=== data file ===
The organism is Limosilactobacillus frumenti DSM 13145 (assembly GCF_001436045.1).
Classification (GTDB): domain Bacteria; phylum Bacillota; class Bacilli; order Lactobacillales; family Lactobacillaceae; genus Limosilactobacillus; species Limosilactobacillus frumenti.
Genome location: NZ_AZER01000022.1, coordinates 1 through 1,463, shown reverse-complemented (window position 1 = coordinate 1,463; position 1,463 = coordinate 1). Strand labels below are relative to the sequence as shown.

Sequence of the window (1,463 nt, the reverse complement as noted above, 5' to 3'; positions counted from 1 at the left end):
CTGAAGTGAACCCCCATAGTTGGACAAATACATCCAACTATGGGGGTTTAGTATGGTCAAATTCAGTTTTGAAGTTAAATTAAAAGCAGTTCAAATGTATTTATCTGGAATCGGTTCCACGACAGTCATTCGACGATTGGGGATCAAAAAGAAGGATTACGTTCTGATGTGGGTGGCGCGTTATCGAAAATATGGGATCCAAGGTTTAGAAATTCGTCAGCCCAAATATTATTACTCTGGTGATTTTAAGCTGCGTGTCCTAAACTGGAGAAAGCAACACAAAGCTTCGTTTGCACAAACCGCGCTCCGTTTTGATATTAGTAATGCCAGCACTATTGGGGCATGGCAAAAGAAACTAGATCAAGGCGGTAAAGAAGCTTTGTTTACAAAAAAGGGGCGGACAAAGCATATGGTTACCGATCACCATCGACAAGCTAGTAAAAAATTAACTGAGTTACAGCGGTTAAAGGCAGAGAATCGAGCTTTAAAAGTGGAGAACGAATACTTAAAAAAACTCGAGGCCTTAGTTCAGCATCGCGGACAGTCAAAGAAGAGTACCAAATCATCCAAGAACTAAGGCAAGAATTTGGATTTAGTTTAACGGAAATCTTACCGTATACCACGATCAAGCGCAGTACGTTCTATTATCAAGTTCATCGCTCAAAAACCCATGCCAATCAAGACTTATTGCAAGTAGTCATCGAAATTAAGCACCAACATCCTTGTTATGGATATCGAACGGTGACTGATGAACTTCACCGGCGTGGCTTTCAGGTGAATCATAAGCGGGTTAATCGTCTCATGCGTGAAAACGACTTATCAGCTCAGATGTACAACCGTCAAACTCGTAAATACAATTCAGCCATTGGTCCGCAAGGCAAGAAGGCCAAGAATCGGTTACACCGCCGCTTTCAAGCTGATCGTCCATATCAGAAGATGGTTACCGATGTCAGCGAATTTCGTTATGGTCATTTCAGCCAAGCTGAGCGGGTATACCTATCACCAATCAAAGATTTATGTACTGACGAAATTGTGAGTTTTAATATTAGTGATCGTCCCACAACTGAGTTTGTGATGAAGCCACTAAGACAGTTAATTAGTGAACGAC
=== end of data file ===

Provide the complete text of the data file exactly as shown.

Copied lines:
The organism is Limosilactobacillus frumenti DSM 13145 (assembly GCF_001436045.1).
Classification (GTDB): domain Bacteria; phylum Bacillota; class Bacilli; order Lactobacillales; family Lactobacillaceae; genus Limosilactobacillus; species Limosilactobacillus frumenti.
Genome location: NZ_AZER01000022.1, coordinates 1 through 1,463, shown reverse-complemented (window position 1 = coordinate 1,463; position 1,463 = coordinate 1). Strand labels below are relative to the sequence as shown.

Sequence of the window (1,463 nt, the reverse complement as noted above, 5' to 3'; positions counted from 1 at the left end):
CTGAAGTGAACCCCCATAGTTGGACAAATACATCCAACTATGGGGGTTTAGTATGGTCAAATTCAGTTTTGAAGTTAAATTAAAAGCAGTTCAAATGTATTTATCTGGAATCGGTTCCACGACAGTCATTCGACGATTGGGGATCAAAAAGAAGGATTACGTTCTGATGTGGGTGGCGCGTTATCGAAAATATGGGATCCAAGGTTTAGAAATTCGTCAGCCCAAATATTATTACTCTGGTGATTTTAAGCTGCGTGTCCTAAACTGGAGAAAGCAACACAAAGCTTCGTTTGCACAAACCGCGCTCCGTTTTGATATTAGTAATGCCAGCACTATTGGGGCATGGCAAAAGAAACTAGATCAAGGCGGTAAAGAAGCTTTGTTTACAAAAAAGGGGCGGACAAAGCATATGGTTACCGATCACCATCGACAAGCTAGTAAAAAATTAACTGAGTTACAGCGGTTAAAGGCAGAGAATCGAGCTTTAAAAGTGGAGAACGAATACTTAAAAAAACTCGAGGCCTTAGTTCAGCATCGCGGACAGTCAAAGAAGAGTACCAAATCATCCAAGAACTAAGGCAAGAATTTGGATTTAGTTTAACGGAAATCTTACCGTATACCACGATCAAGCGCAGTACGTTCTATTATCAAGTTCATCGCTCAAAAACCCATGCCAATCAAGACTTATTGCAAGTAGTCATCGAAATTAAGCACCAACATCCTTGTTATGGATATCGAACGGTGACTGATGAACTTCACCGGCGTGGCTTTCAGGTGAATCATAAGCGGGTTAATCGTCTCATGCGTGAAAACGACTTATCAGCTCAGATGTACAACCGTCAAACTCGTAAATACAATTCAGCCATTGGTCCGCAAGGCAAGAAGGCCAAGAATCGGTTACACCGCCGCTTTCAAGCTGATCGTCCATATCAGAAGATGGTTACCGATGTCAGCGAATTTCGTTATGGTCATTTCAGCCAAGCTGAGCGGGTATACCTATCACCAATCAAAGATTTATGTACTGACGAAATTGTGAGTTTTAATATTAGTGATCGTCCCACAACTGAGTTTGTGATGAAGCCACTAAGACAGTTAATTAGTGAACGAC